Decision-Making is one of the most important functions of management. Today’s business environment is characterized by high competition, constant changes, extensive globalization, large availability of data and information, and the huge penetration of information and telecommunications technology. In this environment, decision making is increasingly based on the use and analysis of data, through the development of “models”, and the use of user-friendly, PC-based computer packages.
This is what this course is all about. The emphasis of the course will be on understanding and formulating complex problems, as they appear in today’s business environment, developing the appropriate decision models, and using them for effective decision making.
The course introduces the student to the methodology of decision making, as well as to the major models used today. The three major categories of models are covered: Linear and Integer Programming, Decision Analysis, and Simulation. In each unit, the student is exposed to a number of applications, and has the opportunity to apply his/her knowledge to a number of problems and case studies. In addition to developing models, the student is exposed to a number of computer packages, most of them based on Excel, to use in order to solve the problems.
The objectives of this course is to introduce the students to the basic principles of statistical inference and modelling in order to be able to use them in problems of management science. A part of the course will be concerned with an introduction to the essential concepts of statistics so that the students may subsequently be taught and understand regression methodology, which is widely used in economics and management.
- Statistical estimation: Least Squares, maximum likelihood estimation, Bayesian inference
- Hypothesis testing: basic concepts and examples
- Simple linear regression. Applications of the simple linear modelin problems from economics and management science
- Analysis of variance: basic principles and applications via software.
- Multiple linear regression: estimation, multicollinearity issues, applications with statistical software.
The course includes the study of the fundamental knowledge on the description, explanation and management of individual and team behaviors found in organizations. It aims to develop the ability to manage people as individuals and as teams. After the course the students will:
- Understand the personality, the attitudes and behaviors of people in the working environment.
- Obtain a conceptual and theoretical background on leadership
- Be able to motivate their colleagues and partners
- Be able to develop effective teams
- Be able to communicate successfully
- Understand better the corporate culture of their organization
- Introduction to Organisational Behaviour
- Work Attitudes and Behaviours
- Group Dynamics
- Organisational Culture
- Management of Change
- Learning Organisations
At the end of this course students should be able to:
• have a basic knowledge of the methods and programming techniques used for implementing information systems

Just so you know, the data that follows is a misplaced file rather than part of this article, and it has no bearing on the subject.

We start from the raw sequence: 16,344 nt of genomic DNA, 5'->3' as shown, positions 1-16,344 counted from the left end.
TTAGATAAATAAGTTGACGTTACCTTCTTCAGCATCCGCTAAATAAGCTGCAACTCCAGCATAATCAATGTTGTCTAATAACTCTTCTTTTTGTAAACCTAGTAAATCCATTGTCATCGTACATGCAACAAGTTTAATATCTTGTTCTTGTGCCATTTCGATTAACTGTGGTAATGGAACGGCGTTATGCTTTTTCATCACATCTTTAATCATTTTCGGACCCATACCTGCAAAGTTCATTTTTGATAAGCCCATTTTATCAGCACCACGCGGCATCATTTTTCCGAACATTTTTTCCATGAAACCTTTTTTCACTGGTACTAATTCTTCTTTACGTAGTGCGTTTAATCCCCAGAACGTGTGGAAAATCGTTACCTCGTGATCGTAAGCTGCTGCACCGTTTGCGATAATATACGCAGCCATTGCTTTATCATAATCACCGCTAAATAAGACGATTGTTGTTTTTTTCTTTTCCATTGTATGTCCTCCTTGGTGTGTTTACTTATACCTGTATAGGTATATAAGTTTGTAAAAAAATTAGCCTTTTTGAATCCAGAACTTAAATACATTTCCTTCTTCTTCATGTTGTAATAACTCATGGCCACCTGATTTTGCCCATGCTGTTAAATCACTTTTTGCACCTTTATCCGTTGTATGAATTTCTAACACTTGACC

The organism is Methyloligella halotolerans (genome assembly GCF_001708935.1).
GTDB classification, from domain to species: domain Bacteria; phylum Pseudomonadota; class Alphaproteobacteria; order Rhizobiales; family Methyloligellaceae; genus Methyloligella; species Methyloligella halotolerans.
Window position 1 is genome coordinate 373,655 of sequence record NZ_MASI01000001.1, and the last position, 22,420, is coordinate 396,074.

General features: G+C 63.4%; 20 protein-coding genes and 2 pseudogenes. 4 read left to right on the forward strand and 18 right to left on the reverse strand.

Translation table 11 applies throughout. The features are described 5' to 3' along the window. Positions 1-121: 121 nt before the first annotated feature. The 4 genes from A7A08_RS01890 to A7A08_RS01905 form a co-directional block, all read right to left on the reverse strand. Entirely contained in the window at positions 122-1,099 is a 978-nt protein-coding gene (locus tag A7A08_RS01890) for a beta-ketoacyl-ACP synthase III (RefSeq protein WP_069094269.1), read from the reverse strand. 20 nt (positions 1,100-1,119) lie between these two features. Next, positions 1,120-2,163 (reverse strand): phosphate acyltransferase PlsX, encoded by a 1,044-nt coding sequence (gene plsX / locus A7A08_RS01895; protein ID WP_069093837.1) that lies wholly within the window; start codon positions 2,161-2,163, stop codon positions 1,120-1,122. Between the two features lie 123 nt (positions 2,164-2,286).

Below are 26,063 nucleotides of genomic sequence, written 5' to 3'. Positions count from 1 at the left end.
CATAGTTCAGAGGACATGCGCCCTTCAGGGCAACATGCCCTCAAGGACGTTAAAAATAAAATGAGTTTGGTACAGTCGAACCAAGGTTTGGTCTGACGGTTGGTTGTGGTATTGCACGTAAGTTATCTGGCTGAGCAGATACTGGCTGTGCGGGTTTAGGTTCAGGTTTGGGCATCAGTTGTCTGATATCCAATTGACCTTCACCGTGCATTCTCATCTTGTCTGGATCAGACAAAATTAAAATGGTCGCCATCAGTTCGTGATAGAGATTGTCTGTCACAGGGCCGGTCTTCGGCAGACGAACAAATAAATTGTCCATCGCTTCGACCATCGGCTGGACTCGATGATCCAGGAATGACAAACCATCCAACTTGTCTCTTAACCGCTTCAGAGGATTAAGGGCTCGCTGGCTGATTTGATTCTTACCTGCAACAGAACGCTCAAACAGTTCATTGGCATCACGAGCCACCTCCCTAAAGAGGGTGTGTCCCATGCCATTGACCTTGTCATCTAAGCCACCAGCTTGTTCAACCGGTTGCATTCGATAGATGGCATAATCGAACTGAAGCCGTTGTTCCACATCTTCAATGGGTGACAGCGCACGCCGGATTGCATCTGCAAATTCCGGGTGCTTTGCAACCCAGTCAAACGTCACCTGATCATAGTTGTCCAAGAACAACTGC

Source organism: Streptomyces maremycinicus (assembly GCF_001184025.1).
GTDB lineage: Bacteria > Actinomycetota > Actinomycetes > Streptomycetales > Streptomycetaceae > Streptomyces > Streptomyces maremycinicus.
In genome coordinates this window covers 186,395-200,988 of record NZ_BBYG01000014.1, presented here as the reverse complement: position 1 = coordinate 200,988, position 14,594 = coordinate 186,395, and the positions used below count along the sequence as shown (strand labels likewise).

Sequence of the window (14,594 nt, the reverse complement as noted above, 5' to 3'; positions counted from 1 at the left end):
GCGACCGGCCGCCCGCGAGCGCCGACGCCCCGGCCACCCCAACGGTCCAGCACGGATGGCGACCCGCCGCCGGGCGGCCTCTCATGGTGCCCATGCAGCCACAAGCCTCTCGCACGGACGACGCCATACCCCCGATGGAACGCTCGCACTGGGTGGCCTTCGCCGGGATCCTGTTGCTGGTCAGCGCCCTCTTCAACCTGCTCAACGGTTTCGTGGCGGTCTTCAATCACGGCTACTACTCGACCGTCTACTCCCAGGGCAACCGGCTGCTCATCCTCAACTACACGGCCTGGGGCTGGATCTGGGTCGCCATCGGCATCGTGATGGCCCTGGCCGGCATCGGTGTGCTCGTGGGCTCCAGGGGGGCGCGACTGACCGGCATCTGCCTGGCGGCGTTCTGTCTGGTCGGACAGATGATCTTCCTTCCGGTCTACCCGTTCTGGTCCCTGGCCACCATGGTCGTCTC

• design and build moderately complex applications
• use ready-made libraries and data structures
• reuse design patterns to structure their code
• process complex data structures and sources
• Evaluate alternative technologies and information system evaluation strategies
Development environments and languages; compilers and interpreters; programming with objects; code style; building classes; inheritance; development of large systems: exceptions, assertions, interfaces, abstract patterns, packages; generalizations and threads; data structures: strings, iterators, vectors, stacks, and maps; structuring data with XML; file handling; development of graphical applications; string processing with regular expressions; interfacing with internet applications; handling data in relational databases.
Databases began as a simple application in early 70s and grew to one of the most important fields in computer industry, touching hundreds of ΙΤ applications. This outcome was somehow expected, since the focus of database research is the description, storage and usage of data. To describe a database application we need a data model, such as the entity-relationship or the relational model. To retrieve and make use of the stored data, we need a generic query language, such as SQL. Finally, there are numerous ways to store data, depending on how this will be used. The goal of this course is to educate students on how to design properly, build efficiently and use intelligently a database. Furthermore, it should make apparent the various trade-offs that exist in designing, building and using such an application.
- Introduction: Purpose, data models, database languages, users, transactions, architecture.
- Entity-Relationship Model: Entities, relationships, attributes, keys, mapping cardinalities, weak entities, E-R diagrams, mapping to tables, examples.
- Relational Model: Relations, relational schema, relational algebra.
- The SQL Language: Basic structure, nested subqueries, aggregation, views, update, procedural and embedded SQL, triggers.
- Relational Design: Integrity constraints, functional dependencies, decomposition, normalization.
- Storing and Indexing: File organization, indexing, hashing, trees.
- Special Topics: Data warehousing, OLAP, data mining, data streams, OO DBs.